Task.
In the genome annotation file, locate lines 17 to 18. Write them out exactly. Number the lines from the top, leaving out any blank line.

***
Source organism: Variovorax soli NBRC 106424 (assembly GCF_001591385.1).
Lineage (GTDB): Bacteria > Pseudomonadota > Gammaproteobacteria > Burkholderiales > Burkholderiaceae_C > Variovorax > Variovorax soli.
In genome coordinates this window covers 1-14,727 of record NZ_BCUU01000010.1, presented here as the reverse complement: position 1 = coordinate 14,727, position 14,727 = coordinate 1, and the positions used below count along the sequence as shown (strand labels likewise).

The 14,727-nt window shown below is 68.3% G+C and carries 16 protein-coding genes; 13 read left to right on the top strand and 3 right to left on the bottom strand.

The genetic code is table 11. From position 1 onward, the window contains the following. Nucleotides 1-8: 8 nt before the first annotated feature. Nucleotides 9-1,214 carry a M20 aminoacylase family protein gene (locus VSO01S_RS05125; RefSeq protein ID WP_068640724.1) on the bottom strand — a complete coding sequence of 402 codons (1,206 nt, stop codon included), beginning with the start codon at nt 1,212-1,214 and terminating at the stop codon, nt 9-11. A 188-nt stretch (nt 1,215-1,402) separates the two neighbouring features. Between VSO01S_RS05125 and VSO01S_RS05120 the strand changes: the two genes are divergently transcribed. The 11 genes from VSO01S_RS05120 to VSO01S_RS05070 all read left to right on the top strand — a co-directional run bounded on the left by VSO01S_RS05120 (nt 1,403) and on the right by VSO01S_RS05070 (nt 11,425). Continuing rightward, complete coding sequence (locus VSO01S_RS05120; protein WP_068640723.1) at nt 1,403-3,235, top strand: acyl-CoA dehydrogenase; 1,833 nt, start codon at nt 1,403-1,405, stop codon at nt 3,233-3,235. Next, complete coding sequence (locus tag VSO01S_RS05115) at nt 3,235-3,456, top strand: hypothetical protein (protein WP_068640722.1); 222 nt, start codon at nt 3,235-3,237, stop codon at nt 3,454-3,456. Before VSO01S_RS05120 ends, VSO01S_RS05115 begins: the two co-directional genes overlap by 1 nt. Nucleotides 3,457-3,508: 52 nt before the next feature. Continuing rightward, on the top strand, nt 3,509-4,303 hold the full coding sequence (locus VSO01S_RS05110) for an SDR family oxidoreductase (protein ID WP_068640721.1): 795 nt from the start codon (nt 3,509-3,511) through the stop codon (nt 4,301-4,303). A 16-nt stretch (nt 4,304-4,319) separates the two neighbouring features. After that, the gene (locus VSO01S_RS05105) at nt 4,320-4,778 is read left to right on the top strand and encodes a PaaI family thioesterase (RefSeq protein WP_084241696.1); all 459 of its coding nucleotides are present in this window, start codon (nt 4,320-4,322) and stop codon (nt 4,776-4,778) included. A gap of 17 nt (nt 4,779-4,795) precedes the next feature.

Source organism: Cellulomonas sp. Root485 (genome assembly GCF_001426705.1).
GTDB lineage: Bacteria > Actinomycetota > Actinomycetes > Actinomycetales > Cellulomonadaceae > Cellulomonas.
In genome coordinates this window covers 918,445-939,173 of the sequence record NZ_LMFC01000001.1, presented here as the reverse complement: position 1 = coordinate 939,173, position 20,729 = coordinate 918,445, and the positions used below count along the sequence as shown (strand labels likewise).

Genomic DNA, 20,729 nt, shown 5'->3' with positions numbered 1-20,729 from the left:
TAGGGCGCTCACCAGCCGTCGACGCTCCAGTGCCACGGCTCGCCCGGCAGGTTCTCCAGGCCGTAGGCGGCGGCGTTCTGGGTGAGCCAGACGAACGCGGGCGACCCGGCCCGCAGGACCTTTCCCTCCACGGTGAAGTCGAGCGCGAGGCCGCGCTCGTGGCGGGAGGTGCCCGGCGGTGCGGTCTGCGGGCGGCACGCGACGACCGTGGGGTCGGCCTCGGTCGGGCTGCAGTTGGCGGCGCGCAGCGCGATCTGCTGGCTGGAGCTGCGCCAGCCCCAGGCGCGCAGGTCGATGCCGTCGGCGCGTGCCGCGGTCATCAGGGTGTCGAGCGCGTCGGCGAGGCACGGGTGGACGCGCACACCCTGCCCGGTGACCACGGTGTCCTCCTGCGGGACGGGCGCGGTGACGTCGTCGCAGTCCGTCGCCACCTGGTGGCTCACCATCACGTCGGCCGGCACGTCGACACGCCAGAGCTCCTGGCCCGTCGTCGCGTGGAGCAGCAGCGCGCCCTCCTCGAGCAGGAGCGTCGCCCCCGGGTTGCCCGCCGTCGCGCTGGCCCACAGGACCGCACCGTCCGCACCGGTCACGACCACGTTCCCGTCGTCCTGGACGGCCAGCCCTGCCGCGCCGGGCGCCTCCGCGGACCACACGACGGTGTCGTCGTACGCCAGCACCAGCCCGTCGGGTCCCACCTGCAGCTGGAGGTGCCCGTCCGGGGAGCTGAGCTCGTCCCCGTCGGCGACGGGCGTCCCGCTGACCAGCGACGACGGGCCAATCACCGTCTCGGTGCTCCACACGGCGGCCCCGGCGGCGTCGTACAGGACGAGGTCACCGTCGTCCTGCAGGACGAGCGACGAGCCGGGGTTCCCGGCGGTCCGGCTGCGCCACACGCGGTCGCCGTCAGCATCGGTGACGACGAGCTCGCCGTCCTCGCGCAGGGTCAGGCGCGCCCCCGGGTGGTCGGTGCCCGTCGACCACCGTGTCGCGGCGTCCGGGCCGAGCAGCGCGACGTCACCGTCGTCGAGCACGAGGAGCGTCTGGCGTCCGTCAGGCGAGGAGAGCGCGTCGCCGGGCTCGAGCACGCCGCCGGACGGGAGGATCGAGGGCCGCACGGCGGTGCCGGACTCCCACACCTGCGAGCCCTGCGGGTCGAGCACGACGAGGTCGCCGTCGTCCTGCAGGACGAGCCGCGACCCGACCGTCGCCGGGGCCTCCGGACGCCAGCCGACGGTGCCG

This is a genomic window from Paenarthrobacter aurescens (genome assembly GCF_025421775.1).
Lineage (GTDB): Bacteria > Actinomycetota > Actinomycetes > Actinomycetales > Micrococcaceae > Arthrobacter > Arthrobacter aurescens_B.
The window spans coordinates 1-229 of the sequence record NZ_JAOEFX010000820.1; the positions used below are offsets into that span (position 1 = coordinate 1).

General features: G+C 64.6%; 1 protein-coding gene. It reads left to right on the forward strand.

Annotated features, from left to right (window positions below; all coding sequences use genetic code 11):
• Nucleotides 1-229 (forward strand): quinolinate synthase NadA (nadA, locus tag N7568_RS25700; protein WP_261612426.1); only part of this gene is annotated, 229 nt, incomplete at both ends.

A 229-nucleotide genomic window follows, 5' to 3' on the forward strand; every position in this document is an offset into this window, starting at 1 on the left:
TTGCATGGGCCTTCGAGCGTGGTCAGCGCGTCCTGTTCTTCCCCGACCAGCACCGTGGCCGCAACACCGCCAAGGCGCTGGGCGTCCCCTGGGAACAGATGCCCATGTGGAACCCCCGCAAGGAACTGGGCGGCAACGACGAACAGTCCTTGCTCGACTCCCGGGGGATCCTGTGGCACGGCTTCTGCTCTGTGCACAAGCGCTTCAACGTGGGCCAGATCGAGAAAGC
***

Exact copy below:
A 229-nucleotide genomic window follows, 5' to 3' on the forward strand; every position in this document is an offset into this window, starting at 1 on the left:
TTGCATGGGCCTTCGAGCGTGGTCAGCGCGTCCTGTTCTTCCCCGACCAGCACCGTGGCCGCAACACCGCCAAGGCGCTGGGCGTCCCCTGGGAACAGATGCCCATGTGGAACCCCCGCAAGGAACTGGGCGGCAACGACGAACAGTCCTTGCTCGACTCCCGGGGGATCCTGTGGCACGGCTTCTGCTCTGTGCACAAGCGCTTCAACGTGGGCCAGATCGAGAAAGC